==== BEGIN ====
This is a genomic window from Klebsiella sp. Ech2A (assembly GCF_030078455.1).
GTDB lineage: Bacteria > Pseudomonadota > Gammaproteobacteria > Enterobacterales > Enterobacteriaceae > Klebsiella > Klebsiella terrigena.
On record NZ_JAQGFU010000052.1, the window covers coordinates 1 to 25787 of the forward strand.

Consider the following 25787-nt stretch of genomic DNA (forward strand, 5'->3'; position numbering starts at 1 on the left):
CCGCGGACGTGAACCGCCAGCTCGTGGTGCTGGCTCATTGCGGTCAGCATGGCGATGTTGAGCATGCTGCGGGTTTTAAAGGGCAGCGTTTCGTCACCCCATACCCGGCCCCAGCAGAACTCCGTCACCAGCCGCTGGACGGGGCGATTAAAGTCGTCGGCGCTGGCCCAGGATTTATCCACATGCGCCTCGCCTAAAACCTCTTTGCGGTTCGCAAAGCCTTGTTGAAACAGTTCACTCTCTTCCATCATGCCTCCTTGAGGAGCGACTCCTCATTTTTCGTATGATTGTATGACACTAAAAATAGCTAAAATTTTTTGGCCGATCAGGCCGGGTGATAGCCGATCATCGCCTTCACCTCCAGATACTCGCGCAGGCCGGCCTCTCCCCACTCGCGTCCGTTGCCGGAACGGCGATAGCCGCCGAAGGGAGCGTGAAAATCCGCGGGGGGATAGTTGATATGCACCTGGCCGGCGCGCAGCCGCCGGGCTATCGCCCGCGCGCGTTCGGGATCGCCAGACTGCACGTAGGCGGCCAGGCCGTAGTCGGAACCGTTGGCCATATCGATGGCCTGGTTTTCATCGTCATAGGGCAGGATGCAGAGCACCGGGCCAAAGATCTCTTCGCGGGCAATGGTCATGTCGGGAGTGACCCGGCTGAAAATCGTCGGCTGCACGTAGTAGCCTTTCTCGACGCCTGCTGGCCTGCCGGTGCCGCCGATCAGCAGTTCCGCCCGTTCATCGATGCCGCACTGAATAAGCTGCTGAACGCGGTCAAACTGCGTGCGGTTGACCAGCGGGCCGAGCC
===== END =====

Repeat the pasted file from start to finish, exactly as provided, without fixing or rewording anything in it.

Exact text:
This is a genomic window from Klebsiella sp. Ech2A (assembly GCF_030078455.1).
GTDB lineage: Bacteria > Pseudomonadota > Gammaproteobacteria > Enterobacterales > Enterobacteriaceae > Klebsiella > Klebsiella terrigena.
On record NZ_JAQGFU010000052.1, the window covers coordinates 1 to 25787 of the forward strand.

Consider the following 25787-nt stretch of genomic DNA (forward strand, 5'->3'; position numbering starts at 1 on the left):
CCGCGGACGTGAACCGCCAGCTCGTGGTGCTGGCTCATTGCGGTCAGCATGGCGATGTTGAGCATGCTGCGGGTTTTAAAGGGCAGCGTTTCGTCACCCCATACCCGGCCCCAGCAGAACTCCGTCACCAGCCGCTGGACGGGGCGATTAAAGTCGTCGGCGCTGGCCCAGGATTTATCCACATGCGCCTCGCCTAAAACCTCTTTGCGGTTCGCAAAGCCTTGTTGAAACAGTTCACTCTCTTCCATCATGCCTCCTTGAGGAGCGACTCCTCATTTTTCGTATGATTGTATGACACTAAAAATAGCTAAAATTTTTTGGCCGATCAGGCCGGGTGATAGCCGATCATCGCCTTCACCTCCAGATACTCGCGCAGGCCGGCCTCTCCCCACTCGCGTCCGTTGCCGGAACGGCGATAGCCGCCGAAGGGAGCGTGAAAATCCGCGGGGGGATAGTTGATATGCACCTGGCCGGCGCGCAGCCGCCGGGCTATCGCCCGCGCGCGTTCGGGATCGCCAGACTGCACGTAGGCGGCCAGGCCGTAGTCGGAACCGTTGGCCATATCGATGGCCTGGTTTTCATCGTCATAGGGCAGGATGCAGAGCACCGGGCCAAAGATCTCTTCGCGGGCAATGGTCATGTCGGGAGTGACCCGGCTGAAAATCGTCGGCTGCACGTAGTAGCCTTTCTCGACGCCTGCTGGCCTGCCGGTGCCGCCGATCAGCAGTTCCGCCCGTTCATCGATGCCGCACTGAATAAGCTGCTGAACGCGGTCAAACTGCGTGCGGTTGACCAGCGGGCCGAGCC